Want to Cut Your PPC Costs?

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Type an extra “0” in the wrong place in Adwords, and you send your PPC costs out of control!

That’s an easy fix though.

Did you know you could be wasting hundreds, maybe thousands, each month on PPC?

Instead of one gigantic mistake, you slowly drain the financial health out of your company.

Google defines “Quality Score” as “…an estimate of the quality of your ads and landing pages triggered by that keyword.”

Sounds simple in theory, but it gets amazingly complex in practice. In reality, the rank of your PPC ad equals your bid times your Quality Score.

So, the more you increase your Quality Score, the lower the bid you have to pay to keep your rank the same.

Here’s a quick hint too: you don’t want the number one PPC ad rank all the time. There’s lot of research on this, and this post at Wordstream.com shows why it doesn’t always give you the best ROI.

In general though, you want be near the top.

And of Course, Google’s Changed How Quality Score Works (Although it’s Still Unclear What This Means)

It used to be something worth obsessing over, but Google now advises you to keep an eye on it, and not to get too worked up about maximizing it. At ThinkWithGoogle.com, they advise to view it as a “check engine light,” not a defining metric.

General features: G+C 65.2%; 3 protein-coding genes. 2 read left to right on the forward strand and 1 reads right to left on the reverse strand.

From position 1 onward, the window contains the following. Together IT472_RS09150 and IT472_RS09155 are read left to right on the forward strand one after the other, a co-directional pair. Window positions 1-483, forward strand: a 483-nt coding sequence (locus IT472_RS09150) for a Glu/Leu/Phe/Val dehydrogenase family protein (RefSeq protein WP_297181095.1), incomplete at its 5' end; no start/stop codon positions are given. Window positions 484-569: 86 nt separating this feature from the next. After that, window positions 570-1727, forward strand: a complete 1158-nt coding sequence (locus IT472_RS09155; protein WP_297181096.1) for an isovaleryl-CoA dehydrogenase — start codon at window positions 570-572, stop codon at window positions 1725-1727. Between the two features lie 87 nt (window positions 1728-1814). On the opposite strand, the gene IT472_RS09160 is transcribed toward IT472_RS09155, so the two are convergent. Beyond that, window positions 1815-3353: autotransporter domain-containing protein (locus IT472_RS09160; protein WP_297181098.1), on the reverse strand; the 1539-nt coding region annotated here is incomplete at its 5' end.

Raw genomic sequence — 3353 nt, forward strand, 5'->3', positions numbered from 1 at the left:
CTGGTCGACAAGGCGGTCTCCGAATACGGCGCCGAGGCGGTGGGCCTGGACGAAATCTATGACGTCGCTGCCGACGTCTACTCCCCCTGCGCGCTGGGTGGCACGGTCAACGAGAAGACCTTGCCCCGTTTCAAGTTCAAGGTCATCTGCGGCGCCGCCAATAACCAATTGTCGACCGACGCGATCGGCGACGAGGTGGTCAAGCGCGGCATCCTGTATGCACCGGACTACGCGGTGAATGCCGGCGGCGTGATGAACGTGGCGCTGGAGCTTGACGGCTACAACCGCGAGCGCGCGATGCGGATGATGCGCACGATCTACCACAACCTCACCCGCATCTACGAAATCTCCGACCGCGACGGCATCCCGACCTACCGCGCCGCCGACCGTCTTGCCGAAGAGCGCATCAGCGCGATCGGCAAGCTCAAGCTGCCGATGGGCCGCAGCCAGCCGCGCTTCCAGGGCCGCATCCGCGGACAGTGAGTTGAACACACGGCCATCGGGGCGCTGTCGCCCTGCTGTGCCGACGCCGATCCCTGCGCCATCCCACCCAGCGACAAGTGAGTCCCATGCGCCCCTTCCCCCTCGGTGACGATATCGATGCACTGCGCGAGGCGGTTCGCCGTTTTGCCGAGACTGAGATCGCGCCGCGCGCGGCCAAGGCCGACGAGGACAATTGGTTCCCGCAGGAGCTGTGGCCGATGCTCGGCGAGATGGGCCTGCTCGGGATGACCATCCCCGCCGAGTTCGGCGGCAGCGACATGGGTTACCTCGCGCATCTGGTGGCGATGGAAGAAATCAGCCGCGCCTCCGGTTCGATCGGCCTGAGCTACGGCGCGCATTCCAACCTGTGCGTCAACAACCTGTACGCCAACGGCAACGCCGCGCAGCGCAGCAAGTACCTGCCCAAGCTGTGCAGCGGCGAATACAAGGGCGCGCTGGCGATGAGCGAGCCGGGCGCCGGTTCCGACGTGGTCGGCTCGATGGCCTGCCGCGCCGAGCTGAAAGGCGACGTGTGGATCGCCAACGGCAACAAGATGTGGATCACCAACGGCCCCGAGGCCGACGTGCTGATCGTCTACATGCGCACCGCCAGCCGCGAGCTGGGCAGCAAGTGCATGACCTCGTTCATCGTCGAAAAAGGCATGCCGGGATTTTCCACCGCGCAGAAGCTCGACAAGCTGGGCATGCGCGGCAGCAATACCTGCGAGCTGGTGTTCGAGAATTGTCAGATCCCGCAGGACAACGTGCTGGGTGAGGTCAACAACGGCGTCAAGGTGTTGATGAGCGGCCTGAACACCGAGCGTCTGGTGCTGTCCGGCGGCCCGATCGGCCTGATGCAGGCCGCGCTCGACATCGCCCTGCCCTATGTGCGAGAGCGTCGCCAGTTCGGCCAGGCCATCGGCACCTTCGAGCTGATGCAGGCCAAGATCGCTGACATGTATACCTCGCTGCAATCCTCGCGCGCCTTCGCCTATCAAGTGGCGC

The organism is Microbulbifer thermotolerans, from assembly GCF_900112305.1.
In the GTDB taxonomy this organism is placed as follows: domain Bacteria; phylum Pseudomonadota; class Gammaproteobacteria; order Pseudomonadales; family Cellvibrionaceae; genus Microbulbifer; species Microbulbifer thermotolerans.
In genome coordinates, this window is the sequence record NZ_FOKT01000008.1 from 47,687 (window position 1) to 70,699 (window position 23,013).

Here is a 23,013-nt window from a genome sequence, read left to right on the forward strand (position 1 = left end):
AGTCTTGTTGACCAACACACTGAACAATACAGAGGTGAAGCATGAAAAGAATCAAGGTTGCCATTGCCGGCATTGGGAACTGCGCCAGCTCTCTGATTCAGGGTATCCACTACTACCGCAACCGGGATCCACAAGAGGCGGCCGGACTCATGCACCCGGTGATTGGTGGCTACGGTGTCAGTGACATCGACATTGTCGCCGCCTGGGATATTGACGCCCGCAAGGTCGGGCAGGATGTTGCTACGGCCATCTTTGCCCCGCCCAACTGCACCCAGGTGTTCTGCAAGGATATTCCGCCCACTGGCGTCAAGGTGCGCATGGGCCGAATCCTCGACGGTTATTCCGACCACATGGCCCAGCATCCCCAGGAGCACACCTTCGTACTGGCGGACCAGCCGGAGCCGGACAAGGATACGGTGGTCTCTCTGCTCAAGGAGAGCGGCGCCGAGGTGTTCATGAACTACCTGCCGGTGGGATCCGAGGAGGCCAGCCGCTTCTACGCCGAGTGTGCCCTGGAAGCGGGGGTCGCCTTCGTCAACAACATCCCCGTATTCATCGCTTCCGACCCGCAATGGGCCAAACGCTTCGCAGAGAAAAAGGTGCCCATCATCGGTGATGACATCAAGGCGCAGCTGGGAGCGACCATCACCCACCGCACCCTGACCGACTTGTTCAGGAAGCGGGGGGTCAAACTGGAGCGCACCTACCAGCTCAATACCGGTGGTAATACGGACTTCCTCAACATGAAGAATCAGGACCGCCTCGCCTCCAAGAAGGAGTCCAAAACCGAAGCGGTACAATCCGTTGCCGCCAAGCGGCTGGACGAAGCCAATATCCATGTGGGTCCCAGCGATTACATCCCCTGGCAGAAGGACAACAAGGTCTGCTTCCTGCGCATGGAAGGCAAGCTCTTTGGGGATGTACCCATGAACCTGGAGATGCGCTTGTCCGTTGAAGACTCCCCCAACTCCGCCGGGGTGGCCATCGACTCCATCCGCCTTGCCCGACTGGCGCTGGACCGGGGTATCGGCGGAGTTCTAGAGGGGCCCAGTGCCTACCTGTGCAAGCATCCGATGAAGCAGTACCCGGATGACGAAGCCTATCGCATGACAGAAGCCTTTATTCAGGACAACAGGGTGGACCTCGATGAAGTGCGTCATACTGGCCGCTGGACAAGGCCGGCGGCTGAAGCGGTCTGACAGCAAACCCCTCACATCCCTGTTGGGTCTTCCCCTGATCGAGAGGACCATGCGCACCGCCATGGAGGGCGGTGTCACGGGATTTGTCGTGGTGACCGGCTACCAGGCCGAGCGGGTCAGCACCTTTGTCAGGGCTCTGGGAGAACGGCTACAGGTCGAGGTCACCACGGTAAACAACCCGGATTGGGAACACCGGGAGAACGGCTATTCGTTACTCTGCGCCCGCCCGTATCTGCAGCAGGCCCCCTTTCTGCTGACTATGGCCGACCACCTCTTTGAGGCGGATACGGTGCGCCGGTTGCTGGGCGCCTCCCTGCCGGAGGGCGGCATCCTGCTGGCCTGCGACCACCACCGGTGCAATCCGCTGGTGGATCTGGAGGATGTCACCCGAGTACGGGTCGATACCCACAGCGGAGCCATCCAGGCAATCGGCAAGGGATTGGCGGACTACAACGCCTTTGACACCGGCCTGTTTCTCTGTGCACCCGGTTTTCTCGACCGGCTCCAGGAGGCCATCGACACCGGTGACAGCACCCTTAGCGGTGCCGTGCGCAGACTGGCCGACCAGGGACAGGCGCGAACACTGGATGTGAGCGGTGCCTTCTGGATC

You should focus on ad relevance, expected CTR, and landing page experience. Beyond that, don’t get hyper focused on every little detail.

How do you keep your Quality Score high? Here are a few basics:

  1. Avoid negative keywords. Your PPC ads will appear for keywords that do you no good at all. Add them to your negative keywords list so that doesn’t happen. You get a better CTR and Quality Score as a result.
  2. Try new calls-to-action. One may get you much better CTR and Quality Score. Try out several, and test out new ones on an ongoing basis.
  3. Send people to relevant pages. A common rookie mistake is to drive PPC visitors to your home page. You can do that if you’ve set it up to be a landing page. Always use the keyword searched in the title of the page so your visitors know they’re in the right place.
  4. Fast landing page load times. This is a must-do on your website anyway. Aim for 2 seconds or less with every important landing page.
  5. Keep testing keywords. Keyword research is an ongoing process. Always be testing and refining your keywords. Google considers a CTR of less than 1.5% low. Discard any keywords that go below that threshold.
  6. Test your copy. Always make sure your landing page is loaded with benefits for your readers. Many businesses write facts and features. They’re helpful, but benefits like “fast, saving time, and saving money” sell.

The Moral of the Story: Don’t Obsess Too Much about Quality Score

It’s a general indicator of how well your ad will perform. However, if you’re making a tidy profit on leads that come from various searches, be happy with that.

Don’t worry too much about perfectly optimizing each and every landing page!

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